In May, 1963, when I was nine years old, black and white civil rights activists sat down at the lunch counter at Woolworth’s in downtown Jackson.  This was a planned act of civil disobedience;  Blacks and whites weren’t allowed to sit together at restaurants;  Blacks weren’t allowed in the better “white” restaurants at all (except as workers).  A mob of white racists gathered and poured ketchup and other condiments on them, and then began beating some of them.  The police arrested… the non-violent protesters.  This made the national news.  A month later,  Medgar Evers, President of the Mississippi NAACP, was murdered in his front yard.  Both of these events occurred within 10 miles of our house.

The following summer of 1964, Black and white college students came to Mississippi as a part of SNCC’s Freedom Summer campaign to organize Mississippi Blacks to demand the right to register to vote.  Two white students– Andrew Goodman and Mickey Schwerner, and a Black Mississippi organizer James Chaney, were arrested in Philadelphia, Mississippi (northeast of Jackson), and handed over to the KKK and murdered.  They weren’t the only ones.  But these murders made the national news.  Now middle class white kids were being killed.  This added to the pressure on the federal government to pass civil rights laws.

But all the civil rights activity was oblivious to this Little White Boy, living in a white neighborhood, attending white schools.  I have no memory of these events.  Kids didn’t watch the news, or read the newspaper.  And I don’t remember my parents or teachers talking about the events.  All I remembered from this time was that the city government closed the public swimming pools, rather than integrate them as required by an NAACP lawsuit.  I remember this Little White Boy thinking to himself, I don’t mind if black kids are allowed in the pool, I just want to swim!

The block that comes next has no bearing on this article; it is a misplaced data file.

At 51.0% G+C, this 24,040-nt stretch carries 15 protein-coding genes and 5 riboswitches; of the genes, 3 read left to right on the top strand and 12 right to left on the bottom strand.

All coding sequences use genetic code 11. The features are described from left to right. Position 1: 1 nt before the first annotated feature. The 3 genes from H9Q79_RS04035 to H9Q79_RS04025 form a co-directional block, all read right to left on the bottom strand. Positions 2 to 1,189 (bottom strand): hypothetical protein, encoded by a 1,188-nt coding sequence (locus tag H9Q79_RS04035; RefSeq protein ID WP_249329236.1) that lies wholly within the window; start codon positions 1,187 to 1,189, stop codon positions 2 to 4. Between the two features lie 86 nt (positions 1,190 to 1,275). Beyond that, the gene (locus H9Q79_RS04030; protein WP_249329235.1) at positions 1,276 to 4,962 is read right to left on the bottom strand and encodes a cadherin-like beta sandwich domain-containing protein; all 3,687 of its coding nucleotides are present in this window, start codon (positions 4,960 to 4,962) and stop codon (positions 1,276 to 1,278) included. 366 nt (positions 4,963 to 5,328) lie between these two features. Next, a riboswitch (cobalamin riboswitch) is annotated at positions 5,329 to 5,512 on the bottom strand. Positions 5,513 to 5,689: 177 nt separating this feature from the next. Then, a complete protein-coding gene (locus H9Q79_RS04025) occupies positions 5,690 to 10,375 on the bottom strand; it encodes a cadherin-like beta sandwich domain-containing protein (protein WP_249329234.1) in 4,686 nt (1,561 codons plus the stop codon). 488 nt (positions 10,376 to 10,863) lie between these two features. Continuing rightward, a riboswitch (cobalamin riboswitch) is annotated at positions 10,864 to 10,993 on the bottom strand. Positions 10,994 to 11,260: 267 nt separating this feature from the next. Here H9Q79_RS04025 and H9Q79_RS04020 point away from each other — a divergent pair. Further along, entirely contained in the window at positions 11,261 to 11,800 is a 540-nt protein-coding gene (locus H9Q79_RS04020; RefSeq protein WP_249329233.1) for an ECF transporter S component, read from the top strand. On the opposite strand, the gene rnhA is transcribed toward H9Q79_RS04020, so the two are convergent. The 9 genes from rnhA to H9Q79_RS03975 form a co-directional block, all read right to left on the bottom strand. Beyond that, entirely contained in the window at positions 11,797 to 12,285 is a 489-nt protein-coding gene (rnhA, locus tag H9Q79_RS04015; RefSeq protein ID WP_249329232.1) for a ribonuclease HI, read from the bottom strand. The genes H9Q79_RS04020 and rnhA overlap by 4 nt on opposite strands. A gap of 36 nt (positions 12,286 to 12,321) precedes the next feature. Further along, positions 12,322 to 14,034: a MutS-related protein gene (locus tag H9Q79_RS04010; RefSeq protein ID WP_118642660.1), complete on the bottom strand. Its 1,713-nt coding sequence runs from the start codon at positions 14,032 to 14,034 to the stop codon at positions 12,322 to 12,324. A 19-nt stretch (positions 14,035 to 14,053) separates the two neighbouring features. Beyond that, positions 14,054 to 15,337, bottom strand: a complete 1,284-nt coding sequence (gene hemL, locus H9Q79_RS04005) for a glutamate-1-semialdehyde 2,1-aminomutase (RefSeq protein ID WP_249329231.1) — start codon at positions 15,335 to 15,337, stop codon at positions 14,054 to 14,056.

I do remember, however, in 1966, when I was 11, seeing a civil rights march when my dad was taking me and my brothers to a barber shop.  I didn’t understand anything at the time, but the look of determination on the faces of the marchers made an impression on me.

My parents, unlike most whites at the time, raised us not to be racist.  We were taught never to use the “N word.”  This may seem like no big deal today.  But it was a big deal back then, in that environment.  When I would try to correct my white playmates, then would ridicule me, calling me a “nigger lover.”  “What’s the matter?” they would ask, “aren’t you proud to be white?”  On top of that, I remember being ridiculed at the lunch table in the third grade for being Catholic!  

I was in a difficult spot– no one wants to be socially ostracized from your neighborhood and school friends.  And of course there was the threat of violence from the bullies.  I was very small as a young boy;  much smaller than the other boys my age, so I had no confidence in my ability to defend myself in a fight.  To this LIttle White Boy it seemed like my family was an island of non-racists in an ocean of white racism.  We were out-numbered– by far.  So I walked a thin line;  I didn’t join the other kids with their racist jokes and comments, but I didn’t challenge them, either.  Still, I felt like a coward for not wanting to be beaten up or ostracized.